Is Candida linked to IBS?

Candida engenders much interest in pharmacies because it’s commonly dealt with in this setting and has been linked to conditions such as irritable bowel syndrome, tinnitus and mercury exposure.

Its ability to shield and protect itself through biofilms in some species is also of interest.

Mark Webster, integrated health practitioner and owner of Stay Well Pharmacy in Christchurch, New Zealand, tells Retail Pharmacy Assistants that Candida is often referred to as a fungal infection.

“It’s the most common fungal infection globally in humans, with the most common species being Candida albicans,” he says.

Specifically, it’s a yeast found in the gastrointestinal tract and other areas of the body without causing harm.

Candida’s objective is to assist digestion and nutrient absorption as well as to help the immune system by recognising and destroying harmful bacteria.

Candida can get into a person’s system through many means, the most common being:

  • A course of antibiotics;
  • Prescription drugs, including the contraceptive pill;
  • Bacterial infections;
  • A weak immune system;
  • Diabetes;
  • Autoimmune conditions;
  • Consumption of processed foods;
  • Consumption of too much sugar or grains;
  • Hormonal changes;
  • Stress.

Signs of Candida infections include:

  • Fluctuations in mood;
  • Digestive, skin and immunity issues;
  • Weight gain;
  • Chronic fatigue;
  • Lack of appetite, among others.

A healthy lifestyle in terms of diet, exercise and positive thinking, ingestion of good bacteria and avoidance of chemicals can help combat Candida.

Candida-IBS – is there an established link?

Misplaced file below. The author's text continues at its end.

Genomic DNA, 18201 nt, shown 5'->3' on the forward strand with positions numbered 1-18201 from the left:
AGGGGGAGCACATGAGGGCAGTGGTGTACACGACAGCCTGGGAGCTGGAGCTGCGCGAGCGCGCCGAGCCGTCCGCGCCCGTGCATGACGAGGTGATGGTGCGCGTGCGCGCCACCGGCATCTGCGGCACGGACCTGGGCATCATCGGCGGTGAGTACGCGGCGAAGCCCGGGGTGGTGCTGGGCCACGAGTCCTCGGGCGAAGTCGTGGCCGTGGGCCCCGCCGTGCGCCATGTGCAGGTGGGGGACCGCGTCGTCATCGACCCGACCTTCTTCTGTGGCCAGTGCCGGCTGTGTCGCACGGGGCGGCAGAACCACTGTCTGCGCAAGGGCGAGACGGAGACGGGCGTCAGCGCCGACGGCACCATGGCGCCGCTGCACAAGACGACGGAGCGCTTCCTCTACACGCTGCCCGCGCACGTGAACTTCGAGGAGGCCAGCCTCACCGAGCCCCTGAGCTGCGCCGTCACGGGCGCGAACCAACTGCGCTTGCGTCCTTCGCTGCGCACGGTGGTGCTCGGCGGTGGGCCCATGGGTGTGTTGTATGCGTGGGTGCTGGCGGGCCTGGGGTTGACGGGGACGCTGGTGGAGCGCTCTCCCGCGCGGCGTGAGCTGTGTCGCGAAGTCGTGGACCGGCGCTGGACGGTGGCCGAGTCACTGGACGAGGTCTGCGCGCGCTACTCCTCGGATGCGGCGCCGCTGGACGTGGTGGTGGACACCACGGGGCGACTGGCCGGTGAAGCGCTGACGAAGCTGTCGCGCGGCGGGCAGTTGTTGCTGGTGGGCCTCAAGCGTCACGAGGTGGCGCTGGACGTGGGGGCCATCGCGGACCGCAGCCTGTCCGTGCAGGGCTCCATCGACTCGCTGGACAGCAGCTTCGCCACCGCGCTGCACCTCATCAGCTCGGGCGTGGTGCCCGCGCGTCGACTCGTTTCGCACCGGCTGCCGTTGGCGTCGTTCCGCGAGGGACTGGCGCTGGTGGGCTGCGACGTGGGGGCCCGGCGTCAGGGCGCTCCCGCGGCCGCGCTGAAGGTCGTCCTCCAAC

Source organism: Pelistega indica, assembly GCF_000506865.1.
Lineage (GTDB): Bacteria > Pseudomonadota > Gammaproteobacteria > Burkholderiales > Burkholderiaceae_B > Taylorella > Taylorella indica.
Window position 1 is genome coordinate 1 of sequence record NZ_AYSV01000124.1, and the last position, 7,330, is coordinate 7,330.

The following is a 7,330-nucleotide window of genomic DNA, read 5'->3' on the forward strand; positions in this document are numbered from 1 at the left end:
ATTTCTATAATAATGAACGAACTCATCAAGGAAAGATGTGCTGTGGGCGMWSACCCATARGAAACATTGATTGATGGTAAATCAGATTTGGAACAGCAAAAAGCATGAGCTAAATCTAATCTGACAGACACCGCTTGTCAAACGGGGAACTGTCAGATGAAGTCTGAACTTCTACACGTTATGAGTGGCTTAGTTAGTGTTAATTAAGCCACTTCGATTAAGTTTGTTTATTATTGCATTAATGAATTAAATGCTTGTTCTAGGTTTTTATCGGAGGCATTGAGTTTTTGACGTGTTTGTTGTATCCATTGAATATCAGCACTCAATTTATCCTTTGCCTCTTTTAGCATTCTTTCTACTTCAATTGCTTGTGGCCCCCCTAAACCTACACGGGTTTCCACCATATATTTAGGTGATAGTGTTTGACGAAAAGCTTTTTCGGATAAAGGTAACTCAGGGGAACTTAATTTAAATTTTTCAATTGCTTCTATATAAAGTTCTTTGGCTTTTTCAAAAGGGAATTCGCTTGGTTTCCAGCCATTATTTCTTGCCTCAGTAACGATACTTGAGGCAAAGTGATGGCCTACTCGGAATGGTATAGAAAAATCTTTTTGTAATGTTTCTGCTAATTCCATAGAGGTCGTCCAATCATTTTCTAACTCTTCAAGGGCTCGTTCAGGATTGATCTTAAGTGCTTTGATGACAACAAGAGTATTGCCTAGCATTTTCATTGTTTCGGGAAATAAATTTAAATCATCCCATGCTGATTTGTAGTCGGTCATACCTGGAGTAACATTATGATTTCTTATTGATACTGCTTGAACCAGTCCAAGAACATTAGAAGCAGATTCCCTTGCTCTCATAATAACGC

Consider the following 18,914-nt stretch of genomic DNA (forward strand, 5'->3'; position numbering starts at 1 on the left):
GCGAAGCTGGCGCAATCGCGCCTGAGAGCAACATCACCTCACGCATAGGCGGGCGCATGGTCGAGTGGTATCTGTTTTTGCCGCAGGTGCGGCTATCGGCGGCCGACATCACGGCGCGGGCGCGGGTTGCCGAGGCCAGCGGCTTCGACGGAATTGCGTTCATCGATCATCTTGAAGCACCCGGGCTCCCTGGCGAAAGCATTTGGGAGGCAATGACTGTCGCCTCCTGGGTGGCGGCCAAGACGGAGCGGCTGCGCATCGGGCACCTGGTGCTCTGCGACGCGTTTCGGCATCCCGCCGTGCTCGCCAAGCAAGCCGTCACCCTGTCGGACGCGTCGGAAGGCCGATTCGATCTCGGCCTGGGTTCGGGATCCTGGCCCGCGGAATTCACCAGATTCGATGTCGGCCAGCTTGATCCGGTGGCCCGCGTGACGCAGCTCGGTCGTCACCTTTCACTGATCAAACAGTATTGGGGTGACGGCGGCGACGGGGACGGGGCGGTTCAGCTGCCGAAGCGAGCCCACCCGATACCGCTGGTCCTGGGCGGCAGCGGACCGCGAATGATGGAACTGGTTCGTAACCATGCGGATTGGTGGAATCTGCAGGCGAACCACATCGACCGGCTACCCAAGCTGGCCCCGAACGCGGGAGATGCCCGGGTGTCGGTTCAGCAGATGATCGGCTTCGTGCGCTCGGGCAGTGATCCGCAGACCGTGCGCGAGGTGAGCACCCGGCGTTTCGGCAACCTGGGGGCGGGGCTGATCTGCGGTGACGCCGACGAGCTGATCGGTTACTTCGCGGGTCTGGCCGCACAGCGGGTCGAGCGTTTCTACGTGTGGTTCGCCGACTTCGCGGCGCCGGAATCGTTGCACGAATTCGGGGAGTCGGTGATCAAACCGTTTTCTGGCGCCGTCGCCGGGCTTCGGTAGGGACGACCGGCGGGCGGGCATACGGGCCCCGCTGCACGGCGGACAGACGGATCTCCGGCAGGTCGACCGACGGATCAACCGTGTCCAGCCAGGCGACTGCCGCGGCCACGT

Best-selling author Dr Sarah Brewer in her book, Overcoming Candida, supports the theory of a link between Candida and IBS and suggests how it can be managed. However, some healthcare professionals are dubious about this link.

In the book, Dr Brewer makes associations between irritable bowel syndrome (IBS), gluten, lactose and wheat intolerances. She details how patients can use immunity to combat thrush and intestinal symptoms and to prevent Candida changing from a harmless to an invasive form.

Candida, commonly known as thrush, is a result of an overgrowth of the yeast Candida albicans, she says.

Candida infections commonly begin after courses of antibiotics, weakened immune systems, diabetes or having medical devices such as urinary catheters inserted.

Dr Brewer advises that when recurrent Candida is diagnosed, it’s important to exclude diabetes, and to provide appropriate anti-fungal treatment, with ingestion of probiotics proving helpful.

She highlights that often an incorrect diagnosis of Candida can be made for patients with intestinal symptoms who could be suffering from IBS, or a lactose or gluten intolerance.

IBS symptoms, which include changes in frequency or form of bowel movements and lower abdominal pain, can initially occur due to food poisoning (25%) or after courses of antibiotics, which can upset the balance of helpful bacteria in the gut and leave room for the growth of intestinal yeasts, Mr Webster says.

Stress, diet (including food intolerances), poor sleep and changes in gut bacteria can all trigger symptoms such as diarrhoea and constipation, cramping and pain, gas and bloating, tiredness, difficulty sleeping, and depression and anxiety.

However, overgrowth of Candida is rarely found within the intestines, except in people whose immune system is badly compromised. According to Dr Brewer, one theory is that the presence of Candida yeasts may trigger immune responses that result in intestinal symptoms similar to those of food intolerances.

“An astounding 178 different proteins that can trigger immune reactions have been identified in Candida species, including proteins in their outer wall and the enzymes they secrete,” she says.

“Although their role is unclear, a review published in the European Journal of Gastroenterology and Hepatology suggested this might explain why intestinal symptoms can worsen after eating mould-containing foods.

“It might also explain why many people with IBS, and those with recurrent vaginal Candida, find probiotic supplements so helpful.”